Clockwise from Top Left: Everlane V-neck | United by Blue Tank | Thrifted | Everlane V-neck | Everlane Striped Crew | Logo Tee from Retreat Center (not ethical) | Thrifted Stripes (similar) | Everlane V-neck | Everlane Linen (similar) | Old Tee

New this season: Logo tee, bought to commemorate my time at my favorite retreat center

an ethical capsule wardrobe for summer, stylewise-blog.com
Thrifted Skirt | Thrifted Shorts | Thrifted and Cropped Shorts | Krochet Kids Prescott Maxi Skirt

New this season: Skirts and one pair of shorts
  an ethical capsule wardrobe for summer, stylewise-blog.com

New this season: Pyne & Smith Dress

an ethical capsule wardrobe for summer, stylewise-blog.com

New this season: All items
   an ethical capsule wardrobe for summer, stylewise-blog.com

New this season: Live the Give Tank and Songa Designs Sarong

Not shown: YSTR Jumpsuit, Vintage Sunflower Dress, Live the Give Vintage Tee, Wide Leg Cropped Jeans, Thrifted Denim Skirt

My Favorite Pieces: Deux Mains Sandals, Smockwalker Vintage Romper, Love Justly Kimono Jacket

What I Learned About Style This Season

I am a creature of habit and will almost always choose ease over a perfectly crafted outfit. Tees and simple accessories are the basis of my wardrobe, and I'm ok with that. I do like an interesting or unusual dress, though, and summer is the perfect time to wear printed and embroidered dresses. To my surprise, I haven't been as into skirts this year. I've been relying instead on wide cut pants that provide some airflow while allowing me to bend over, sit on the ground, and do whatever else I need to do at work.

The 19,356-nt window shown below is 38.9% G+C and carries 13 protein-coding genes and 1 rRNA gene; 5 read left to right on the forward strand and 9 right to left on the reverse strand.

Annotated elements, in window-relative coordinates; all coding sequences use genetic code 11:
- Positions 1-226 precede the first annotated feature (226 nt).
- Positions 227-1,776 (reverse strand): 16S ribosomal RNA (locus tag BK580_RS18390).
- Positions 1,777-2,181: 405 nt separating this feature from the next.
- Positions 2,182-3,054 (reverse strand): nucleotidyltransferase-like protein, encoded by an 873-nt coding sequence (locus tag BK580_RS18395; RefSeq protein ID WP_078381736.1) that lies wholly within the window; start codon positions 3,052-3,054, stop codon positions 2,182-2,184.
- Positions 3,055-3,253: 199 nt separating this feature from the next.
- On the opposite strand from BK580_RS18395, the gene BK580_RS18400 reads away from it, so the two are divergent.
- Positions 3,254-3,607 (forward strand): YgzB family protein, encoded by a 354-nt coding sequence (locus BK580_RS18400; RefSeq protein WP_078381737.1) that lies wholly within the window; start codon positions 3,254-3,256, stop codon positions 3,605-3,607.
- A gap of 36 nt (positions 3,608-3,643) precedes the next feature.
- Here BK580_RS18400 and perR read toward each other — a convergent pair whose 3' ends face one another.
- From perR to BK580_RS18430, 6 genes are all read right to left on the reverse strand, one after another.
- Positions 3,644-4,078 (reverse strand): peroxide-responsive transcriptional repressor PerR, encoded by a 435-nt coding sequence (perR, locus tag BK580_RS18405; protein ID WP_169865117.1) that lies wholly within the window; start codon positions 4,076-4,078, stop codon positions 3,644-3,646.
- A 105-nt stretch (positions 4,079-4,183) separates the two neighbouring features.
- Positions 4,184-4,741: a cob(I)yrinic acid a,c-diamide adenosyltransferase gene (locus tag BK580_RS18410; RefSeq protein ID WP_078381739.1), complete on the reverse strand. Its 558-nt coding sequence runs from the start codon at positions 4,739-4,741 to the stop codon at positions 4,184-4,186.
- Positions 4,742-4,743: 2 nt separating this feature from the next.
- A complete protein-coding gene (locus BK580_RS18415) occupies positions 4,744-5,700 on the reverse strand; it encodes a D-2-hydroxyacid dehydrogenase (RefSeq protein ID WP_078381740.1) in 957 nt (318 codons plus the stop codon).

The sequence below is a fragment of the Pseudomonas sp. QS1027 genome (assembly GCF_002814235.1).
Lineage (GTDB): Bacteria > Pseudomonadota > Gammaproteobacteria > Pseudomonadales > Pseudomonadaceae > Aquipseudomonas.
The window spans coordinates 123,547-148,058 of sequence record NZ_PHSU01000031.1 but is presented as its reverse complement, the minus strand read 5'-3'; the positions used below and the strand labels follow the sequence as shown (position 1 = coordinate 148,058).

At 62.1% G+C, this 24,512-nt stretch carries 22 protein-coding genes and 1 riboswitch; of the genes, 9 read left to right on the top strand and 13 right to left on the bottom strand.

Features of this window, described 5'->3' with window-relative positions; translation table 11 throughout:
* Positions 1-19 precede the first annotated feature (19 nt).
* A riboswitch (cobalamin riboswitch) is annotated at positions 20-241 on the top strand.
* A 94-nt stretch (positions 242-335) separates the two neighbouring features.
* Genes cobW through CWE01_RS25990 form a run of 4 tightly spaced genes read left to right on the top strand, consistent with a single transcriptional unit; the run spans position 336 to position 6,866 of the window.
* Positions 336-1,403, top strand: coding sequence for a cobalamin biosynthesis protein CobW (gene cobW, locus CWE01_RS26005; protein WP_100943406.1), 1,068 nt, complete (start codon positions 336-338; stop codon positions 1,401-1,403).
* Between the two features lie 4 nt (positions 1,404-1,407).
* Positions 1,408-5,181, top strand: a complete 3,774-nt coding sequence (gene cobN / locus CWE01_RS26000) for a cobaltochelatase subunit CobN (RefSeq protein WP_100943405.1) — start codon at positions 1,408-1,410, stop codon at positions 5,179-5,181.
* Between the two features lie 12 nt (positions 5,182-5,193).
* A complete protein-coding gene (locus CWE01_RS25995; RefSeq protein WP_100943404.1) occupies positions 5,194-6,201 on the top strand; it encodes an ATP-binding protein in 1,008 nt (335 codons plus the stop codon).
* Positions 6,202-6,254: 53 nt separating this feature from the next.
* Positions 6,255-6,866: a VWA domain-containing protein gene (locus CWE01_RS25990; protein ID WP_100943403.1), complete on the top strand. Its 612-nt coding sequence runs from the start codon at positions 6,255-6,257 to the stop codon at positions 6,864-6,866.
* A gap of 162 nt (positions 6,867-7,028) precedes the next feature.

More than anything, I'm enjoying wearing sandals every single day.


See other seasons here. 

Giveaway: Win a Pair of Fair Trade Mawu Lolo Sandals

Mawu Lolo sandals review and giveaway - free ethical sandals
This post is sponsored by Mawu Lolo Sandals.

Mawu Lolo sent me a pair of their fair trade, Ghanaian made Suborsubor Sandals in March. It was still too cold in Charlottesville to wear them, so I took them with me to Florida for a couple of shoots. I liked them then, but I couldn't have anticipated how much I'd wear them throughout the summer.